Václav Havel (1936–2011) was the last president of Czechoslovakia and the first president of the Czech Republic. Havel was one of the six signers of the statement “Tibet: The Peace of the Graveyard.”

Pico Iyer is a Distinguished Presidential Fellow at Chapman University. His books include The Art of Stillness and The Man Within My Head.
 (June 2017)

Tony Judt (1948–2010) was the founder and director of the Remarque Institute at NYU and the author of Postwar: A History of Europe Since 1945, Ill Fares the Land, and The Burden of Responsibility: Blum, Camus, Aron, and the French Twentieth Century, among other books.

John Kidd is the founding director of the James Joyce Research Centre at Boston University. (September 1997)

Bernard Knox (1914–2010) was an English classicist. He was the first director of Harvard’s Center for Hellenic Studies in Washington, DC. Among his many books are The Heroic Temper, The Oldest Dead White European Males, and Backing into the Future: The Classical Tradition and Its Renewal. He is the editor of The Norton Book of Classical Literature and wrote the introductions and notes for Robert Fagles’s translations of the Iliad and the Odyssey.

Noel Malcolm is a Senior Research Fellow at All Souls ­College, Oxford. His latest book is Agents of Empire: Knights, Corsairs, Jesuits and Spies in the Sixteenth-Century Mediterranean World. (December 2016)

Luc Sante teaches writing and the history of photography at Bard. His latest book is The Other Paris. (October 2017)

Ronald Steel is Professor of International Relations at the University of Southern California, a recent fellow at the American Academy in Berlin, and the author of biographies of Walter Lippmann and Robert Kennedy.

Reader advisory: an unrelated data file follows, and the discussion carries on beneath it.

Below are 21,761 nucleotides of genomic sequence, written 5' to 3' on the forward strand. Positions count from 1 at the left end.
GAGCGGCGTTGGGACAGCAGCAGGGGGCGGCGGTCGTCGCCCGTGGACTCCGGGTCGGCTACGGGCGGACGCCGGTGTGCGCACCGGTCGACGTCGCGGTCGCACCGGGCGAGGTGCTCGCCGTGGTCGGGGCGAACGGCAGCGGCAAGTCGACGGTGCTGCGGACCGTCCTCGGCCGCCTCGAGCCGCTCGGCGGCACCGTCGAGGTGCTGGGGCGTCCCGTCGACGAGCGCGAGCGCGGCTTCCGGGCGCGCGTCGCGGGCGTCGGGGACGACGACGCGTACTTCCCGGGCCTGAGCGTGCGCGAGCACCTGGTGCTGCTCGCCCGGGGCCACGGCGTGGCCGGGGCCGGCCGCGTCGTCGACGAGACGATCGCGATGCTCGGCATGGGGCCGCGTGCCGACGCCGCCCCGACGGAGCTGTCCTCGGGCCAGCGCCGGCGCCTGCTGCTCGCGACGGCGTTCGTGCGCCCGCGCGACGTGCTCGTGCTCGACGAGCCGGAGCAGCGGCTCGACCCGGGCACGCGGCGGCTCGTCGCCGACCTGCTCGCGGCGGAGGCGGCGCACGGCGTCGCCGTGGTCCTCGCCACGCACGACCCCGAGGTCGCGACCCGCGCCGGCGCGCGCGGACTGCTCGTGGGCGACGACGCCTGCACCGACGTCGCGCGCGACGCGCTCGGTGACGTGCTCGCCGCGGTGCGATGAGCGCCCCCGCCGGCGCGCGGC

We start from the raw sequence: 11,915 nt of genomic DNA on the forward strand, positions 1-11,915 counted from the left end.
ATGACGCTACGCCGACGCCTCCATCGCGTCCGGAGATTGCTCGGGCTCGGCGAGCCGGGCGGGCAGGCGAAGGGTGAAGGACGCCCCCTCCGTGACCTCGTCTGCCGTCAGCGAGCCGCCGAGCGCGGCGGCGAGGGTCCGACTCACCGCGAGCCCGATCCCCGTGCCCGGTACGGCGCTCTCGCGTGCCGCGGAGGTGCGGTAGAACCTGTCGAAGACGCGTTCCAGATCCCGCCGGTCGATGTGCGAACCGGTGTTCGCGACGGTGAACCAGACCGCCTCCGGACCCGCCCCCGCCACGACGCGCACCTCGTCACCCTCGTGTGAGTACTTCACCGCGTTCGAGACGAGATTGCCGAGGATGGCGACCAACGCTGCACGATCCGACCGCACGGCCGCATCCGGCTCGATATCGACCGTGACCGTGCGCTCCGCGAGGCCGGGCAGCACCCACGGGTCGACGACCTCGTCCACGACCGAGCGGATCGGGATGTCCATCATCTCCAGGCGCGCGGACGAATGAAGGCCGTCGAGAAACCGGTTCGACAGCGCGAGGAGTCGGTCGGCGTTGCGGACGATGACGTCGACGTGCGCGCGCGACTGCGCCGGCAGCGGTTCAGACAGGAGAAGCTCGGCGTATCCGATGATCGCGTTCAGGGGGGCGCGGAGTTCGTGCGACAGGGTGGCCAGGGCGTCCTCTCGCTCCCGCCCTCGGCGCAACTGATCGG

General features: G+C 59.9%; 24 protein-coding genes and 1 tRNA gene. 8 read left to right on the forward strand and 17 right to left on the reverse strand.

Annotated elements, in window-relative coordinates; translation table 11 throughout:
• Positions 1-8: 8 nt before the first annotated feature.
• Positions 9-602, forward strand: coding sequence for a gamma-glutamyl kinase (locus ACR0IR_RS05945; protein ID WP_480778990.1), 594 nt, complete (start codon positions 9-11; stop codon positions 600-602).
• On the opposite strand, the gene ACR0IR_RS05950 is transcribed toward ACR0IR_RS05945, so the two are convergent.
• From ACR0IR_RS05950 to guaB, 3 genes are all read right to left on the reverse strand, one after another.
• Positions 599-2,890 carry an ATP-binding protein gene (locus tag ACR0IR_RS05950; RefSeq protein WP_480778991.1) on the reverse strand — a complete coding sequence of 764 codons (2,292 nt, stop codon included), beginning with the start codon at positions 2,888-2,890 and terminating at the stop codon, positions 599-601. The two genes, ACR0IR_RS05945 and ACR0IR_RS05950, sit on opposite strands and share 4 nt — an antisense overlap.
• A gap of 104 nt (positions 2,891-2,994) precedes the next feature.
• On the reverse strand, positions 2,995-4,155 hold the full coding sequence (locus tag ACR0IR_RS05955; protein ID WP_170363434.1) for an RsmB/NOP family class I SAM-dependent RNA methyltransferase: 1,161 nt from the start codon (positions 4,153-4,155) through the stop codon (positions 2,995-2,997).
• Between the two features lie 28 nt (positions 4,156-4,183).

Tatyana Tolstaya was born in Leningrad in 1951 to an aristocratic family that includes the writers Leo and Alexei Tolstoy. After completing a degree in classics at Leningrad State University, Tolstaya worked for several years at a Moscow publishing house. In the mid-1980s, she began publishing short stories in literary magazines and her first story collection established her as one of the foremost writers of the Gorbachev era. She spent much of the late Eighties and Nineties living in the United States and teaching at several universities. Known for her acerbic essays on contemporary Russian life, Tolstaya has also been the co-host of the Russian cultural interview television program School for Scandal. Both her novel, The Slynx and her collection of stories, White Walls, are published by NYRB Classics.

John Weightman (1915–2004) was a critic and literary scholar. After working as a translator and announcer for the BBC French service, Weightman turned to the study of French literature. He taught at King’s College London and the University of London. His books include The Concept of the Avant-Gardeand The Cat Sat on the Mat: Language and the Absurd.

Garry Wills is the subject of a Festchrift published by Northwestern’s Garret-Evangelical Theological Seminary, Nation and World, Church and God: The Legacy of Garry Wills. (April 2017)